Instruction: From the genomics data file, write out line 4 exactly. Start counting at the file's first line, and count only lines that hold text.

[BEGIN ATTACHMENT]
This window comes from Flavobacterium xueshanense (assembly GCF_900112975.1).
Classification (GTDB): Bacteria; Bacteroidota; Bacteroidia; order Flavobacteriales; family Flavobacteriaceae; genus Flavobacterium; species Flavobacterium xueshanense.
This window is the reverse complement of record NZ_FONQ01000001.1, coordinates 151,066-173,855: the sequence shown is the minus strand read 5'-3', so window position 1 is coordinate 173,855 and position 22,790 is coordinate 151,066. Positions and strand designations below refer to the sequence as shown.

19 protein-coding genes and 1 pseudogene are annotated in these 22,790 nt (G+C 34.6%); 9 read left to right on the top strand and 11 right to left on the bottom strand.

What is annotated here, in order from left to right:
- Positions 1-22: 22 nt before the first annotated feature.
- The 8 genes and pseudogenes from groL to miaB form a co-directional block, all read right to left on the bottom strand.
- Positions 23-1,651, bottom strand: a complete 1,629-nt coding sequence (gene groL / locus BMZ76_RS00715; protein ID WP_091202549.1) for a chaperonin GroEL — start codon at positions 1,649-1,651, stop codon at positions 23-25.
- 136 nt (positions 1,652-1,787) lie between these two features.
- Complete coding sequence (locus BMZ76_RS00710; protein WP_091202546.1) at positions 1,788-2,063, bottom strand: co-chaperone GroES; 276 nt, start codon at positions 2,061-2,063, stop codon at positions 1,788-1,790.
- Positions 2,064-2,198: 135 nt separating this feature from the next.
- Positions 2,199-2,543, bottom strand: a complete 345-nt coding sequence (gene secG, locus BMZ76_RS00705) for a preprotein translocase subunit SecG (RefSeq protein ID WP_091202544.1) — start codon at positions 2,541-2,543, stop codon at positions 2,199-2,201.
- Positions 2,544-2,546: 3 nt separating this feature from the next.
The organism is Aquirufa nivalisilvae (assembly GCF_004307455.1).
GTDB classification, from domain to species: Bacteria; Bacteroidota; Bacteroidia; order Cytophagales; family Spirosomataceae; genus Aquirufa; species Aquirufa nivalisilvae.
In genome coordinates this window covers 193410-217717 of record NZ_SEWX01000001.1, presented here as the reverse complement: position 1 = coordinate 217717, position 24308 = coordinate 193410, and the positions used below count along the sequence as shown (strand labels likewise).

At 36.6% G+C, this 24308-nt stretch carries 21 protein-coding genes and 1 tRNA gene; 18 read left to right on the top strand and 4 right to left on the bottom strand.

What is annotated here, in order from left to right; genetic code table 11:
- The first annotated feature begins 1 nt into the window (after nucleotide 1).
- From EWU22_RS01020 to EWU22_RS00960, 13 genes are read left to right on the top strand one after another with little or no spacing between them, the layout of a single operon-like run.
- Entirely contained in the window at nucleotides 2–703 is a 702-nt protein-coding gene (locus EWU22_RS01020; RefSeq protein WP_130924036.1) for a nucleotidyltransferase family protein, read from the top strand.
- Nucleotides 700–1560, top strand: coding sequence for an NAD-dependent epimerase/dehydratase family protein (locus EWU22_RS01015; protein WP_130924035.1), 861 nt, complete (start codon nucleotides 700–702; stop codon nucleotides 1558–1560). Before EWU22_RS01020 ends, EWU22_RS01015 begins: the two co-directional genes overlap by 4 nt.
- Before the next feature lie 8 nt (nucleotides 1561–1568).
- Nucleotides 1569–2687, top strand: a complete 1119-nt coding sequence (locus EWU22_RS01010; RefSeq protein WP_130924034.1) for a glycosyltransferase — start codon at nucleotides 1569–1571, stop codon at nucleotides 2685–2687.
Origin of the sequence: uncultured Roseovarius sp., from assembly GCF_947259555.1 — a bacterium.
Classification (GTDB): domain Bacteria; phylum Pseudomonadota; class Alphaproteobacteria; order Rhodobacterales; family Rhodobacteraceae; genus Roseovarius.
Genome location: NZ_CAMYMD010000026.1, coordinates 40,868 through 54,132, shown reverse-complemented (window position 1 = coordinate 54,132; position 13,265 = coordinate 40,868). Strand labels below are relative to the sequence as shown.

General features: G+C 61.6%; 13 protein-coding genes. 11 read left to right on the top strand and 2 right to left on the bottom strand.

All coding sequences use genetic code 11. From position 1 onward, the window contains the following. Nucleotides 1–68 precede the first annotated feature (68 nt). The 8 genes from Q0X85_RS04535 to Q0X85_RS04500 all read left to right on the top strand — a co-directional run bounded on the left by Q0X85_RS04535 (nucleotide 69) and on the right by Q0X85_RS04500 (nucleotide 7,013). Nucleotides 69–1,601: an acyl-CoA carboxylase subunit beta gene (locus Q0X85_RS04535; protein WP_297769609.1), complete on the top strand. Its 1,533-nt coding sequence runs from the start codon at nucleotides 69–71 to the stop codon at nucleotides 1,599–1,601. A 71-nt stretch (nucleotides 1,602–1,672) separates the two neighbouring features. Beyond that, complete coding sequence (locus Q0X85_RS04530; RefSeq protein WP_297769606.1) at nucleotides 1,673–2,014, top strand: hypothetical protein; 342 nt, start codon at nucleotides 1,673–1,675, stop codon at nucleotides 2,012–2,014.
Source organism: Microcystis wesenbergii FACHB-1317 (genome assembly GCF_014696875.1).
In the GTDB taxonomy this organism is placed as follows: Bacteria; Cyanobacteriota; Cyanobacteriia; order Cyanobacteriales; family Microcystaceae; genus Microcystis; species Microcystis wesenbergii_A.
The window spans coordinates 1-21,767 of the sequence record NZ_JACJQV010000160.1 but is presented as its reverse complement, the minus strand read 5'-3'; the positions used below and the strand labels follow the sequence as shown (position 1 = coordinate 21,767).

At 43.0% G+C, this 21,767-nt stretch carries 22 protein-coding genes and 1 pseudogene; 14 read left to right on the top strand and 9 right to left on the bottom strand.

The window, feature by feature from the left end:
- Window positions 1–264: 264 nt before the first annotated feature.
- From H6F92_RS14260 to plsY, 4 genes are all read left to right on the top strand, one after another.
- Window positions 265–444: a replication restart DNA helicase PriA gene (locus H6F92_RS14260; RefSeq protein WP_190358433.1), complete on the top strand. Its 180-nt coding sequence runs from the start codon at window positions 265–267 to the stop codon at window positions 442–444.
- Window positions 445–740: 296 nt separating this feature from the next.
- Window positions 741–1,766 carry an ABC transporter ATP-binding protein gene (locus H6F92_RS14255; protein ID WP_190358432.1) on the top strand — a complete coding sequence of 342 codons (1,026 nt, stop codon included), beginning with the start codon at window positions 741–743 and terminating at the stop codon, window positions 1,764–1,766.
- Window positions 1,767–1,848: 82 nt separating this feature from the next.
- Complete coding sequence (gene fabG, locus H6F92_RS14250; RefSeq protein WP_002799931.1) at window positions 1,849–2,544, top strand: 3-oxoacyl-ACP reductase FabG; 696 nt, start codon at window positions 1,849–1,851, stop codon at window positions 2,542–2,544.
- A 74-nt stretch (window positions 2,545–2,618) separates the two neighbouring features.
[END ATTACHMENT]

19 protein-coding genes and 1 pseudogene are annotated in these 22,790 nt (G+C 34.6%); 9 read left to right on the top strand and 11 right to left on the bottom strand.